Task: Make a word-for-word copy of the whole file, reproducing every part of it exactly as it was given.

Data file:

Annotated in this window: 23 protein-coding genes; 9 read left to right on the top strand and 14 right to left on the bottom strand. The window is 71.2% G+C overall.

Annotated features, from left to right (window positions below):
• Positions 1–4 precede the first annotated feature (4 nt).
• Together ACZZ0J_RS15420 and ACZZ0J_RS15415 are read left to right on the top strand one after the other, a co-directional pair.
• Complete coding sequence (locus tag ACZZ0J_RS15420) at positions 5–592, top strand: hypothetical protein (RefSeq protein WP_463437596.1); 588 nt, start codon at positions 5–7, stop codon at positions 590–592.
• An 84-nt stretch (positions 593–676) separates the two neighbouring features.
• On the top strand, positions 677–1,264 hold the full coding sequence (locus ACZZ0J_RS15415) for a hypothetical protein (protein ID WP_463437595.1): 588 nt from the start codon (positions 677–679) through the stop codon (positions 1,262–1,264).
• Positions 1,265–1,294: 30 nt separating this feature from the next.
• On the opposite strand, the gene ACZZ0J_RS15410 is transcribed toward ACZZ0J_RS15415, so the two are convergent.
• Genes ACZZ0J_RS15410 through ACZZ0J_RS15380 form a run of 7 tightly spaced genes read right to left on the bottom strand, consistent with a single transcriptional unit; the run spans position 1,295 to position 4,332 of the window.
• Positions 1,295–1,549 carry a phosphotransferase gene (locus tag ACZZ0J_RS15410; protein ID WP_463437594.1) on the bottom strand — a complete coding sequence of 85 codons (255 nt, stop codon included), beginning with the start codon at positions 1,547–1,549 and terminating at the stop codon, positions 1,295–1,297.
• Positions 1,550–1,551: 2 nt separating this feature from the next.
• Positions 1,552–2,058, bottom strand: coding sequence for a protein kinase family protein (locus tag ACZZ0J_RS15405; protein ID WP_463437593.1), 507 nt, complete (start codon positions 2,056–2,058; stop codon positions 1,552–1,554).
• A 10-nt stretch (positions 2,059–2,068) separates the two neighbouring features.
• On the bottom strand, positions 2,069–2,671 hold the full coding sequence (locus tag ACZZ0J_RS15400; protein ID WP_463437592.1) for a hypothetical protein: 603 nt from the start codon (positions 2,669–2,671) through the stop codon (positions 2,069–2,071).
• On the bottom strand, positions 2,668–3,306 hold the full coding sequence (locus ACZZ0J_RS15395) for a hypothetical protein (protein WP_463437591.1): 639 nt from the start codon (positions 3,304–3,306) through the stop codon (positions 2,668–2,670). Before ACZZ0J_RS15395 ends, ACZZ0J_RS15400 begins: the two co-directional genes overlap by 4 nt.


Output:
Annotated in this window: 23 protein-coding genes; 9 read left to right on the top strand and 14 right to left on the bottom strand. The window is 71.2% G+C overall.

Annotated features, from left to right (window positions below):
• Positions 1–4 precede the first annotated feature (4 nt).
• Together ACZZ0J_RS15420 and ACZZ0J_RS15415 are read left to right on the top strand one after the other, a co-directional pair.
• Complete coding sequence (locus tag ACZZ0J_RS15420) at positions 5–592, top strand: hypothetical protein (RefSeq protein WP_463437596.1); 588 nt, start codon at positions 5–7, stop codon at positions 590–592.
• An 84-nt stretch (positions 593–676) separates the two neighbouring features.
• On the top strand, positions 677–1,264 hold the full coding sequence (locus ACZZ0J_RS15415) for a hypothetical protein (protein ID WP_463437595.1): 588 nt from the start codon (positions 677–679) through the stop codon (positions 1,262–1,264).
• Positions 1,265–1,294: 30 nt separating this feature from the next.
• On the opposite strand, the gene ACZZ0J_RS15410 is transcribed toward ACZZ0J_RS15415, so the two are convergent.
• Genes ACZZ0J_RS15410 through ACZZ0J_RS15380 form a run of 7 tightly spaced genes read right to left on the bottom strand, consistent with a single transcriptional unit; the run spans position 1,295 to position 4,332 of the window.
• Positions 1,295–1,549 carry a phosphotransferase gene (locus tag ACZZ0J_RS15410; protein ID WP_463437594.1) on the bottom strand — a complete coding sequence of 85 codons (255 nt, stop codon included), beginning with the start codon at positions 1,547–1,549 and terminating at the stop codon, positions 1,295–1,297.
• Positions 1,550–1,551: 2 nt separating this feature from the next.
• Positions 1,552–2,058, bottom strand: coding sequence for a protein kinase family protein (locus tag ACZZ0J_RS15405; protein ID WP_463437593.1), 507 nt, complete (start codon positions 2,056–2,058; stop codon positions 1,552–1,554).
• A 10-nt stretch (positions 2,059–2,068) separates the two neighbouring features.
• On the bottom strand, positions 2,069–2,671 hold the full coding sequence (locus tag ACZZ0J_RS15400; protein ID WP_463437592.1) for a hypothetical protein: 603 nt from the start codon (positions 2,669–2,671) through the stop codon (positions 2,069–2,071).
• On the bottom strand, positions 2,668–3,306 hold the full coding sequence (locus ACZZ0J_RS15395) for a hypothetical protein (protein WP_463437591.1): 639 nt from the start codon (positions 3,304–3,306) through the stop codon (positions 2,668–2,670). Before ACZZ0J_RS15395 ends, ACZZ0J_RS15400 begins: the two co-directional genes overlap by 4 nt.